If you’re in the process of forming a limited liability corporation (LLC) or have already formed one, the thought of using multiple DBAs might have crossed your mind.
There are certain strategic advantages to using several DBAs as an LLC. However, most LLC owners have little idea how many DBAs his or her business is allowed to use to remain in accordance with the law. In most states you can have as many DBAs as you like, but there are significant drawbacks to this approach. Read on to learn more.
The Basics of DBAs
DBA stands for “doing business as”, and is a name registered for a company to do business under that is not its legal business name. For example, you may have an LLC called “Smith Enterprises” that does business as “Smith’s T-Shirts”.
DBAs are not legal entities and have no impact on tax status. LLCs are formal organizations established in accordance with state laws to safeguard entity owners against legal liability stemming from the company’s operations.
A DBA is a public notice that formally states the company in question is conducting business under a specific name. LLCs are empowered to create one or multiple unique DBAs for various components of operations.
Maximum Number of DBAs for LLCs
The maximum number of DBAs for an LLC varies by state. Take a look at the nuanced language of the state laws on DBA and LLC registration. Each state has its own specific DBA requirements.
Read through your state’s small business administration website for additional details pertaining to potential caps on DBAs for LLCs and other specific requirements.
Multiple DBAs Are Allowed
Though most states have no official cap on the number of DBAs an LLC can register, keep in mind that each DBA must be filed separately. In addition, each filing carries added fees.
Plenty of LLC owners formally registering several DBA names right away, expecting they’ll use each one. But then only use one or two.
Take some time to consider how the DBA name you select will affect the perception of your LLC. It’s in your interest to determine if the name your LLC is doing business under is no longer effective at attracting customers or enhancing your brand image.
Using Multiple DBAs Is Easier than you Might Think
There is a common misconception that creating several distinct DBAs for an LLC is time-consuming and frustrating.
Though the process for establishing DBAs is not exactly quick and easy, it is fairly straightforward. Be patient while registering your DBA names with the state, complete the necessary form and pay the filing fee.
There is no official DBA name limit for an LLC at the federal level. Contact your state government to ensure the same is true at the local level. In fact, some states even permit two businesses to operate under the same DBA.
The state government’s requirement that the LLC submit a DBA application is in place to prevent excessive claiming of DBA monikers. Furthermore, some local governments also require the DBA name to be formally registered. Be sure to heed this seemingly minor bureaucratic requirement as failure to register a DBA could lead to significant fines and other penalties.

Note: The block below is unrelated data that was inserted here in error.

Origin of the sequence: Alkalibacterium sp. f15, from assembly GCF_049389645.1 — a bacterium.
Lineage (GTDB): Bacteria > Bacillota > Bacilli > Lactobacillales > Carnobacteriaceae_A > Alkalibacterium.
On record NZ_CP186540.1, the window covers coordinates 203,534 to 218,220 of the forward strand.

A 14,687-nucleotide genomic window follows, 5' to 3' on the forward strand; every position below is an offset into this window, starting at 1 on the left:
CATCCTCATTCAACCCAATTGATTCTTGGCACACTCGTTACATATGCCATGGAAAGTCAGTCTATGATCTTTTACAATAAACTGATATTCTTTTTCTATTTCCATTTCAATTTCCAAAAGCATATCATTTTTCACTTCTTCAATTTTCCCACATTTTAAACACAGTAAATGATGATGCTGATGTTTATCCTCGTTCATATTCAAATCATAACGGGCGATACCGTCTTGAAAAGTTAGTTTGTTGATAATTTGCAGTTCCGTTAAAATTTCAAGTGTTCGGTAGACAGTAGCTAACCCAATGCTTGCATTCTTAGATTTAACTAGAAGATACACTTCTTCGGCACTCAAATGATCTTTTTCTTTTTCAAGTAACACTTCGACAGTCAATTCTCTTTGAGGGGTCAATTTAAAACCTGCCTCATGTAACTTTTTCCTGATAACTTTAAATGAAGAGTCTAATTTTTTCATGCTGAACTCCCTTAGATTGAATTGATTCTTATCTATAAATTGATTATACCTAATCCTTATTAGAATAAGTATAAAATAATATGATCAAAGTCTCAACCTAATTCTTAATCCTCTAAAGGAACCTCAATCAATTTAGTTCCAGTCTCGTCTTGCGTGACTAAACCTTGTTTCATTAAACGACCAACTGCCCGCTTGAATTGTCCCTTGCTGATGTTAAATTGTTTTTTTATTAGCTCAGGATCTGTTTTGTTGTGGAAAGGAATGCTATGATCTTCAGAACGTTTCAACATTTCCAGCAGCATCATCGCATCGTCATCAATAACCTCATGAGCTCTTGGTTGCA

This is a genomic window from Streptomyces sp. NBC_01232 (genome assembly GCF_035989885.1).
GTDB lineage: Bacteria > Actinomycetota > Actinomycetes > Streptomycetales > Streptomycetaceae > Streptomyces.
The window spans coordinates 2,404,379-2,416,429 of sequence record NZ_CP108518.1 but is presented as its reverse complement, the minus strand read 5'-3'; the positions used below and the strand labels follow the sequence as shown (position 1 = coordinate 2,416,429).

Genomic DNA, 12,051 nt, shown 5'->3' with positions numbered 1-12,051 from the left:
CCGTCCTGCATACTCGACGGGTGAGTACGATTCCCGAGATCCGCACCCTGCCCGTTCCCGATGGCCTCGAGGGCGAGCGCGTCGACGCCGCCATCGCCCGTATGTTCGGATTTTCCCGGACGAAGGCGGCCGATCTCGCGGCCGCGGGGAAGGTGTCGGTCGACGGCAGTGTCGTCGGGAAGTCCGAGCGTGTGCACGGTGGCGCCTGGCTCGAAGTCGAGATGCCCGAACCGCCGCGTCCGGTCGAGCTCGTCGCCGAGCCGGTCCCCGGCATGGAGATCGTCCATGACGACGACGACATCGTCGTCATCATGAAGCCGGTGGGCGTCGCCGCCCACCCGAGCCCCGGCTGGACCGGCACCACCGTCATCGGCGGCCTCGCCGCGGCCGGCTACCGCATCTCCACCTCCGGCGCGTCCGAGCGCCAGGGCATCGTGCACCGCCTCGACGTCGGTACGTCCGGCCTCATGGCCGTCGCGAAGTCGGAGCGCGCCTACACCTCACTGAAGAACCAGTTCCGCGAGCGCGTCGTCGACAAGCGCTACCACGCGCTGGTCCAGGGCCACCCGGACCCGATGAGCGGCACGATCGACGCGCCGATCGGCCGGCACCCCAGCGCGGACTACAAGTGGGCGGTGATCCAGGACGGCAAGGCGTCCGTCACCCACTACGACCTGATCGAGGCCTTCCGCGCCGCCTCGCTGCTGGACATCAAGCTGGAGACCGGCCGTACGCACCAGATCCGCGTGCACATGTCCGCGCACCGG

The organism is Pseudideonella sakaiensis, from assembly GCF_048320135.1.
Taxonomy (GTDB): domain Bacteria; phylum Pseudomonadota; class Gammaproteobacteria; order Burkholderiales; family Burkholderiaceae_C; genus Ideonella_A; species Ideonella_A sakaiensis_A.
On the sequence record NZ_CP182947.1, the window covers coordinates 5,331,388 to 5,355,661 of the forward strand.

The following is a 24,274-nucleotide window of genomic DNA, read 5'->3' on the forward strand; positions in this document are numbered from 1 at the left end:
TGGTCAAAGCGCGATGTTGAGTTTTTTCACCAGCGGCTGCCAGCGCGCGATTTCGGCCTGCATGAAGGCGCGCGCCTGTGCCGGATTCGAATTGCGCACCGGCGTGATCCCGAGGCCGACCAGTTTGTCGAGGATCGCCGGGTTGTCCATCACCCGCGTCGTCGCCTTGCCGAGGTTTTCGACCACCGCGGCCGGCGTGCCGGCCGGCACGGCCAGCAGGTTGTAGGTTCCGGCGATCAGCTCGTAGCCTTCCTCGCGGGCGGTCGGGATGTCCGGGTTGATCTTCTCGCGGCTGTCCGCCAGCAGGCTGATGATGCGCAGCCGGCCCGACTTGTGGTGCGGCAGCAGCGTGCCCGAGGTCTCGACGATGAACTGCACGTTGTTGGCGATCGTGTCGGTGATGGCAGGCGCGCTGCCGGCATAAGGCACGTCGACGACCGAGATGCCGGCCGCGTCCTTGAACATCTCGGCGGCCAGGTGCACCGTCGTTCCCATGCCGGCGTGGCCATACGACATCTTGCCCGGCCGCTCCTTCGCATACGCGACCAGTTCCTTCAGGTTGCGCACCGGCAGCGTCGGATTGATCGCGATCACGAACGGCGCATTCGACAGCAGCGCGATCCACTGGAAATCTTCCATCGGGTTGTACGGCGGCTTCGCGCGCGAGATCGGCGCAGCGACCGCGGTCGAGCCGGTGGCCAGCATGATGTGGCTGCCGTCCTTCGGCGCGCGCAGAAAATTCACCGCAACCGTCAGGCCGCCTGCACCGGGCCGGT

Many LLCs Can Benefit from Multiple DBAs
When in doubt, do not hesitate to establish the DBA you have in mind. Experienced entrepreneurs insist it is in a company’s interest to use several DBAs for different value offerings or regional branding.
LLCs might use one DBA in a certain region or market to catalyze the sales of certain products. An added bonus is using several DBAs creates an opportunity for each DBA branch of the LLC to test out marketing campaigns under its own name.
Be Mindful of Each Distinct DBA
If you establish several DBAs for your LLC, it is important that you are hyper-aware of each and how your actions pertain to those individual revenue silos.
The primary challenge with multiple DBAs is often accounting. Each DBA’s expenses and income must be recorded separately from the rest of the LLC’s operations.
Separating the income and expenses of each DBA is particularly important if they do not have a direct relationship to one another beneath the overarching LLC. You can facilitate the organization of your accounting and paperwork by establishing separate bank accounts for each DBA.
Potential Disadvantages to Using Multiple DBAs
Using several DBAs for your LLC offers plenty of advantages, but there is also a downside.
Using several DBAs means increased expenses and legal risk. LLC creditors are empowered to pursue assets held by the LLC including assets owned by DBAs. The same is not true of a regular LLC that shields the owners from legal liability.
Add in the potential for accounting complications as noted above, there is even more reason to carefully consider the use of multiple DBAs with the guidance of an attorney and a tax professional.